Los Angeles Mayor Antonio Villaraigosa had made a commitment to develop a corridor of clean-tech businesses a hallmark of his administration.

But his inability to carry through on that pledge is a prime example of just how difficult it is to build on brownfield sites.

The city has been trying to funnel green and high-tech businesses into a three-mile stretch of old industrial land along the Los Angeles River southeast of downtown. Its centerpiece is a 21-acre lot that was the location of a train depot, and a plant that made school buses and fire engines.

Vehicle maker Crown Coach Corp. vacated the site at 2425 E. Washington Blvd. in the late 1980s. More than 20 years later, the location sits vacant and in the hands of its fifth developer in three years – with no guarantees the property will be redeveloped.

“Everything is a function of will it and can it pencil out,” said Alex Glickman, an attorney at the Century City office of insurance brokerage Arthur J. Gallagher & Co. who specializes in brownfield developments.

Among the chief problems at the Washington Boulevard site is deep and complex contamination that built up between its first use in the late 1800s until it was abandoned in the mid-1980s. Even before Crown Coach opened its first plant in the 1930s, it had been used as a train depot.

Some of the contamination was discovered about the time the state bought the site for a prison in 1988; some 40,000 tons of contaminated soil were removed in 1992. However, the state never moved forward with the prison due to community opposition to the project.

Since then, the contamination was discovered to be more pervasive. Contaminants include heavy duty solvents such as trichloroethylene (TCE), a volatile organic liquid used to clean metal parts. It can cause cancer if it leaches into groundwater or is breathed in high concentrations. Other hazardous include heavy metals such as lead and compounds found in dirty oil.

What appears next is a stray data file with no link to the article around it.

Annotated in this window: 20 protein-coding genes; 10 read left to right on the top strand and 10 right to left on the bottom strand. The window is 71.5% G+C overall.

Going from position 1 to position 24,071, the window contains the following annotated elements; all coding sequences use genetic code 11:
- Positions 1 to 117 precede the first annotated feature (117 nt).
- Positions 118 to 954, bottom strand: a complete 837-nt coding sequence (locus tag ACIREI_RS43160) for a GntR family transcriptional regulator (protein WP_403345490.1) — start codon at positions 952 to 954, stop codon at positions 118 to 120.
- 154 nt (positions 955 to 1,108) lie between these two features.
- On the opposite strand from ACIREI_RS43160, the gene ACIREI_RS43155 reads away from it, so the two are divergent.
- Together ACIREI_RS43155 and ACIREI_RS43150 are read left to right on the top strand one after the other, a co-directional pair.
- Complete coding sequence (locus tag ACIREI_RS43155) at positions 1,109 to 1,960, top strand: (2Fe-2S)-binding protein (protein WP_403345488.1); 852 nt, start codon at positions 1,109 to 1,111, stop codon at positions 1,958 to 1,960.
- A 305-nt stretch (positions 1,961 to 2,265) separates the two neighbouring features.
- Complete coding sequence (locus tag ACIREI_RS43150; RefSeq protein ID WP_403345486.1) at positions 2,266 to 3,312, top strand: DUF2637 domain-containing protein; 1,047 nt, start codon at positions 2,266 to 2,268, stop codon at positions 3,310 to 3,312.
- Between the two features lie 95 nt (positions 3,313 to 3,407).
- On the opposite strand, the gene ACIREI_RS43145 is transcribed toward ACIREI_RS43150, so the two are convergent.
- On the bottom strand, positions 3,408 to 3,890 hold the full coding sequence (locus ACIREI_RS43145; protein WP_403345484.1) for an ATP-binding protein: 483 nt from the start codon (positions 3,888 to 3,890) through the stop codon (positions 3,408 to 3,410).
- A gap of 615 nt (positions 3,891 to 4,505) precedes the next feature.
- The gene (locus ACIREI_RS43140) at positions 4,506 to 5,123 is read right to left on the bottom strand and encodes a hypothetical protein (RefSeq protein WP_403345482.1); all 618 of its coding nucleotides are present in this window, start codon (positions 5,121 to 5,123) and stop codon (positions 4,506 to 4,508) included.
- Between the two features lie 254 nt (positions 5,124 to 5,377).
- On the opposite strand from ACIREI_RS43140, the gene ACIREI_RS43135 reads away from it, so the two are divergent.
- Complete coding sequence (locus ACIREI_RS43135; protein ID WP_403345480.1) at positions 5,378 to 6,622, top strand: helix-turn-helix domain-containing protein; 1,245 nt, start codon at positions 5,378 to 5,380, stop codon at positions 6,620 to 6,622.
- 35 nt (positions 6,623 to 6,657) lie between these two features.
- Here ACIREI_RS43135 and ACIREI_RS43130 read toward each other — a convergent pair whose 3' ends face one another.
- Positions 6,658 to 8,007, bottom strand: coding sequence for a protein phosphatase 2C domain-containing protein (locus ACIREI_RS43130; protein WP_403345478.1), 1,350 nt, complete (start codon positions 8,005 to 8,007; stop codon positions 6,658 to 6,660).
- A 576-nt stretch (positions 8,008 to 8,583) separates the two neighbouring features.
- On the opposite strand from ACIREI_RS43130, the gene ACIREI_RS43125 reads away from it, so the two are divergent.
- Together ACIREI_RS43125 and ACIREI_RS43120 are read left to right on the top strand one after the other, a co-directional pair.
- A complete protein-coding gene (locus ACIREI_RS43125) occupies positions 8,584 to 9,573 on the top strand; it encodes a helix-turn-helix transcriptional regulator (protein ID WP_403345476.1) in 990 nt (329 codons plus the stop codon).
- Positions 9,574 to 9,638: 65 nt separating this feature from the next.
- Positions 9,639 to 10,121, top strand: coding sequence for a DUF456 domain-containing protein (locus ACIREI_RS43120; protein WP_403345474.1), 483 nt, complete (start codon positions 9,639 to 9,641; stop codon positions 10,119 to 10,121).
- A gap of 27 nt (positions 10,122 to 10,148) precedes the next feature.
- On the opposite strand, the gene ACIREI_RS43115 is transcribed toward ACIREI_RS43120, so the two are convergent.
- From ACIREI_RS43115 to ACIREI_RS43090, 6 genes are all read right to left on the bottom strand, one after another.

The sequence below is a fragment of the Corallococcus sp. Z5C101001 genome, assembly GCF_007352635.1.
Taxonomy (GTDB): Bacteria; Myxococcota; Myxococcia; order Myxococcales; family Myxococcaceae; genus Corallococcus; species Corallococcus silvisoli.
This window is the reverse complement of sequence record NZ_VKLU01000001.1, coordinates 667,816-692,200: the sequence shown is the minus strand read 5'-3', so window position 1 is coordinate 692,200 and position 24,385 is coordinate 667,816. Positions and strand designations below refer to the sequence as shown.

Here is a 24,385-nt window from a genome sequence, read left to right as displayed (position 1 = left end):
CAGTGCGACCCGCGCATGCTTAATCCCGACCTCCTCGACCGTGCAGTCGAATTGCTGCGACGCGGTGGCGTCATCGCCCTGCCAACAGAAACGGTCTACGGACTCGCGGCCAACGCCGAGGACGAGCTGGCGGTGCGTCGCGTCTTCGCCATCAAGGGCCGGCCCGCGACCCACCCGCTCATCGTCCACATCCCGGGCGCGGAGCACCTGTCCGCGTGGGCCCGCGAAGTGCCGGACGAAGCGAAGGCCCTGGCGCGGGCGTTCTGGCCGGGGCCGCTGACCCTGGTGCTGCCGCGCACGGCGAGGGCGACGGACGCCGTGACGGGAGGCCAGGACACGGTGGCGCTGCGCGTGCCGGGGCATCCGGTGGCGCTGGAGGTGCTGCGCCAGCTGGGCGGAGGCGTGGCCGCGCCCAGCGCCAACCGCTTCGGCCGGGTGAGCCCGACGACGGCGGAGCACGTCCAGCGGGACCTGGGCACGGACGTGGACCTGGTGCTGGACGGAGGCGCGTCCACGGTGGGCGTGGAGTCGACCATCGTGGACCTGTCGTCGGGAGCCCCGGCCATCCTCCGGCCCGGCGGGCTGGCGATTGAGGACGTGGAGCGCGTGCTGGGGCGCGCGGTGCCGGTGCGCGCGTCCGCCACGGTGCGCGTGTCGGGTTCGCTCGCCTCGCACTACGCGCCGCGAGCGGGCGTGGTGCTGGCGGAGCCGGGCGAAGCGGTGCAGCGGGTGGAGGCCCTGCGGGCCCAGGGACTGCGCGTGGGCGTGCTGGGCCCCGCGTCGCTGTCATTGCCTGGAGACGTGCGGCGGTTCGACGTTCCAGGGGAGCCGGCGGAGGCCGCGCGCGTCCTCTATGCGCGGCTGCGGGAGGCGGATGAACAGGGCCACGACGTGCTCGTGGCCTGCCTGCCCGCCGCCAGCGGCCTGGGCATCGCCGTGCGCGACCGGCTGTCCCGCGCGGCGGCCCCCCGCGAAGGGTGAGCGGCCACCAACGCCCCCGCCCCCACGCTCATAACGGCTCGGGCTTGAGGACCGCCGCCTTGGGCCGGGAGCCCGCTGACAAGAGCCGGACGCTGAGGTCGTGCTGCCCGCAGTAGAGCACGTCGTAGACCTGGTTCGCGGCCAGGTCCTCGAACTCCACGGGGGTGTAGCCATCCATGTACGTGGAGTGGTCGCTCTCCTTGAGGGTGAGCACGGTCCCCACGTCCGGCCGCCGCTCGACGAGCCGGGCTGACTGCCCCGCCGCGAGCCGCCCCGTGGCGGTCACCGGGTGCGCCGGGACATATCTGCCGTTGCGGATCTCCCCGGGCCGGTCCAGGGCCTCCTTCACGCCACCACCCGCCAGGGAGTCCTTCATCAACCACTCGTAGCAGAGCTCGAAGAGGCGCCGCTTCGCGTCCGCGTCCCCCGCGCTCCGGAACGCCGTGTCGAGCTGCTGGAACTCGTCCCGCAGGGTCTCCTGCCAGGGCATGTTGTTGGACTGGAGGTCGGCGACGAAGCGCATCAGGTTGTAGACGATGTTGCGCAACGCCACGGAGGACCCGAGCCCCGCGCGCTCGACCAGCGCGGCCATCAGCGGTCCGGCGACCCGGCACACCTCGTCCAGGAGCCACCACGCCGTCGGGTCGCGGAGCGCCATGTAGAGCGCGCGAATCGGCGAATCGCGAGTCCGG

Dangerous levels of TCE and similar organic compounds have been found as deep as 80 feet below the surface. The clean-up for those deeper layers alone is estimated at more than $3.3 million. But that’s not the half of it.

According to a remediation study approved by the state Department of Toxic Substance Control, the site is going to require intricate cleanup systems, including wells that extract contaminated water and fumes from volatile solvents in the soil.

What’s even more troubling to potential developers is that the full extent of the contamination isn’t known, though by one estimate it could go as deep as 220 feet. Without certainty about the contamination level, there is uncertainty about how long a cleanup will take – and most of all, what it will cost.

In fact, the city’s Community Redevelopment Agency only spent $15.4 million to buy the site in 2007 after a state law was passed two years earlier that limited the legal liability of property owners that acquire brownfield sites – though the city has indicated a willingness to share the cleanup costs.

Since then, the city has entered into discussions with several different companies in an effort to jump-start development of the site and the clean-tech corridor.

The agency first tried to bring Italian rail-car maker AnsaldoBreda Inc. to the site, but the deal unraveled when the company pulled out in 2009. Other failed deals involved Santa Clara solar panel maker Applied Materials Inc. and Coda Automotive Inc., an L.A. electric-car manufacturer.

Earlier this year, Culver City developer Genton Property agreed to buy the site but wasn’t able to come through with financing. Now, the city is in negotiations with Trammel Crow Co., a division of CBRE Group Inc., to buy the site.

Unlike the other parties, Trammell Crow has a track record in developing brownfield sites. Its environmental asset services unit has worked on multiple projects, including constructing a 156,000-square-foot office building on the site of a former Lockheed Martin Corp. aircraft engine factory in Burbank a decade ago. That property, better known as the Skunk Works site, had similar contamination issues.

Steve Andrews, a policy adviser to Villaraigosa and member of the California Redevelopment Associations’ Brownfields Committee, said the city is committed to redeveloping the site.

“In the city of L.A., only 6 percent of our land is zoned for industrial and when you run across brownfields that are not being used productively in (producing) taxes and providing jobs, a productive use of that land would be a very good thing,” Andrews said.

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